Anyway, Professor White (who apparently teaches what I imagine are very puzzled students at Illinois State University) spends part of his book vivisecting the movie “Saving Private Ryan”. Even my command of the language is not adequate to paraphrase his examination of the subject, but I will venture to pull a few sparks from his conflagration. Everything an artist puts into an image – whether it’s a writer narrating a scene, a director creating a scene, or a graphic artist rendering one – is there as an aid to a narrative driven by the story the artist is trying to tell. When the aged WW II veteran appears in “Private Ryan” with three bosomy blonde granddaughters in tow, that’s not because some chronicle-writer wanted to document what that guy’s descendants looked like. It’s because the director wanted to tell us something, get us to see this world in a certain way.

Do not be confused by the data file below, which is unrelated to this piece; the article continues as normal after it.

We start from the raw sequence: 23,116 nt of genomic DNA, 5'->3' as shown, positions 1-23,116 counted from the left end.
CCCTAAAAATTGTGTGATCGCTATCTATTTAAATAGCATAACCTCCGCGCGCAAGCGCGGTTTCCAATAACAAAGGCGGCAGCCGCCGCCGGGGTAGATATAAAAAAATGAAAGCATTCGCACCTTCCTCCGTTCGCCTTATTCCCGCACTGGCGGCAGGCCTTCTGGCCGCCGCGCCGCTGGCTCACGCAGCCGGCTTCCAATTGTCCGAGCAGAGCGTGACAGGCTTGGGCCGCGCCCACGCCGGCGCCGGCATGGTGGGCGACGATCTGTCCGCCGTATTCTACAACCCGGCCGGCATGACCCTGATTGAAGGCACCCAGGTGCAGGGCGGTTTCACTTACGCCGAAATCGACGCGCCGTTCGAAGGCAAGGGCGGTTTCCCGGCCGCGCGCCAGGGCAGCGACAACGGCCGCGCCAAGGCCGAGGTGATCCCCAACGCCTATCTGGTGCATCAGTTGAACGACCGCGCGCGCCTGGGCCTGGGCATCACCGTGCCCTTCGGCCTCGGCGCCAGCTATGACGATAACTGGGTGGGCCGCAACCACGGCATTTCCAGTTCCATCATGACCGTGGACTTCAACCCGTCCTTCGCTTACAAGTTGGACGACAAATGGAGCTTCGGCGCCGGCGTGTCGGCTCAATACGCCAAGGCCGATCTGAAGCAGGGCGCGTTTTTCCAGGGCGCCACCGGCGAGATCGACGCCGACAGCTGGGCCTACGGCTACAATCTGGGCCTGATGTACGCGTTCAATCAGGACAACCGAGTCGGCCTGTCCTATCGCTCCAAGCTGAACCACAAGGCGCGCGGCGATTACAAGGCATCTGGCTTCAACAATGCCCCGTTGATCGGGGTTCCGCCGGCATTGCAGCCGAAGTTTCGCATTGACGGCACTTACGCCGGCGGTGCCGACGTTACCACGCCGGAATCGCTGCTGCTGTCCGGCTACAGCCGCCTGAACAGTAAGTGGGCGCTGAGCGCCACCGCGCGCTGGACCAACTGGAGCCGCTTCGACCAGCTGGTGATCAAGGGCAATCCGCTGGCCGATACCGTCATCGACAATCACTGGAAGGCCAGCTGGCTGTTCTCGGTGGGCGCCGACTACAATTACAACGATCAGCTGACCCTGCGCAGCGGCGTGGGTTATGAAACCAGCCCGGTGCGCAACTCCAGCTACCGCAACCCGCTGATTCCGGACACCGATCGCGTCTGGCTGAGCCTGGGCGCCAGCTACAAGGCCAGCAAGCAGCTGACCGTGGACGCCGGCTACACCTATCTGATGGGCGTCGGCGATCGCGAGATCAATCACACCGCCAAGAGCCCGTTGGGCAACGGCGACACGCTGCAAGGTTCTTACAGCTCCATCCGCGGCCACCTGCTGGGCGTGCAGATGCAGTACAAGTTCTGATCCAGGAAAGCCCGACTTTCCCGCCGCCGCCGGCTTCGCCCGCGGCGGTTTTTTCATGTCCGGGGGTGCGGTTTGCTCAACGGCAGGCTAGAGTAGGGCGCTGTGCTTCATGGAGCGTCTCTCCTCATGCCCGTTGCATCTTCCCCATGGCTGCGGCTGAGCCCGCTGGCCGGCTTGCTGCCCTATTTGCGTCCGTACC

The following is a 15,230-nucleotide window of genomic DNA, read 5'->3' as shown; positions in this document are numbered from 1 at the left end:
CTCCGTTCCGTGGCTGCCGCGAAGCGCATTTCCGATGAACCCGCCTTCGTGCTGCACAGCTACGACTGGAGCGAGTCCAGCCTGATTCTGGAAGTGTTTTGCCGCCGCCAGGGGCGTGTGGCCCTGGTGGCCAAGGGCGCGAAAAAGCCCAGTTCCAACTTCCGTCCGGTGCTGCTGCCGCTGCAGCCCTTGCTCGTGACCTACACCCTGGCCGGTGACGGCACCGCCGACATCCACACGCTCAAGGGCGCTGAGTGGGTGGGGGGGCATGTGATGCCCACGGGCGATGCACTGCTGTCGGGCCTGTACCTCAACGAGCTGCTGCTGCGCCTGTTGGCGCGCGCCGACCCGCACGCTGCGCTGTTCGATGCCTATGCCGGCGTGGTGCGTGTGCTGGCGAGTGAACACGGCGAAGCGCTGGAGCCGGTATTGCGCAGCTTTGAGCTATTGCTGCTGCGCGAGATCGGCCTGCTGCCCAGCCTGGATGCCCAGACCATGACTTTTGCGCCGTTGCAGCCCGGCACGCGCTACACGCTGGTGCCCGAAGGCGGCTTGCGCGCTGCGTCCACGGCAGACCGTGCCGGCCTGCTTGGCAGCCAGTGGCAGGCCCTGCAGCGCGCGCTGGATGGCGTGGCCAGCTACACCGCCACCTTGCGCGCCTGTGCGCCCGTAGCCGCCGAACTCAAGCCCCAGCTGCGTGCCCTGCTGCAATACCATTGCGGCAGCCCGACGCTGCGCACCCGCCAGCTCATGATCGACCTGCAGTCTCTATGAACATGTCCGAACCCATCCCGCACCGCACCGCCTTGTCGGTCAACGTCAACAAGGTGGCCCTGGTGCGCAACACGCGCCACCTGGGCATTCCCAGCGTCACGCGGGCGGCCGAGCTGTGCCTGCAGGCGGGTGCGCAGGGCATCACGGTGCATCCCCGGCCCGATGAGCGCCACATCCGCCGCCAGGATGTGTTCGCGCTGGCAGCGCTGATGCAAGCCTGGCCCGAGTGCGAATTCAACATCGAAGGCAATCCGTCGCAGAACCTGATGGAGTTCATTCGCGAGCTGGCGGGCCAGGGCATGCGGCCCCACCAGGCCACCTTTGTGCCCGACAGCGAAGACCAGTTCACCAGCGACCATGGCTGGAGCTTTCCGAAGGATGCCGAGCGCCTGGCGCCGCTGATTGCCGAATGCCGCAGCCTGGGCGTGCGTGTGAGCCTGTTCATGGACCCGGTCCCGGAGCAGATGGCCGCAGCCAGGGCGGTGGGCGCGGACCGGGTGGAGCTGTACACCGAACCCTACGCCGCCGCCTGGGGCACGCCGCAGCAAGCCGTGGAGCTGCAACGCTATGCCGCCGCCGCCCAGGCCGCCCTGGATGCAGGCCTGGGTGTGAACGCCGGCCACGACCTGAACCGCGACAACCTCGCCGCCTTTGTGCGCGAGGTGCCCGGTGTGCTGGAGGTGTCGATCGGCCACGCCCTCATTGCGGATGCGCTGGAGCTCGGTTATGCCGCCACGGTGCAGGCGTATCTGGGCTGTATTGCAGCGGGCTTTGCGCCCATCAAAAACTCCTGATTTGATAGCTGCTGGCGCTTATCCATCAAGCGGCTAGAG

So, when Tolstoy tells us that Pierre is of a size and girth that seem excessive in his society, it doesn’t mean that he thinks that this character’s belt size and inseam matter, but that he wants to drive a line in our perception between the mainstream of the society that he is presenting and this character. What the implications of that line are remain to be seen.
Fyodor Ivanovich Dolokhov. A Russian officer. We meet him as a participant in a drunken party at the home of Ippolit Kuragin. Dolokhov bets that he can stand in the opening of a window (we don’t know how far up it is from the ground, but the implication is that it is high and the ground beneath is paved and therefore dangerous to fall onto) and drink a whole bottle of rum. He does and survives.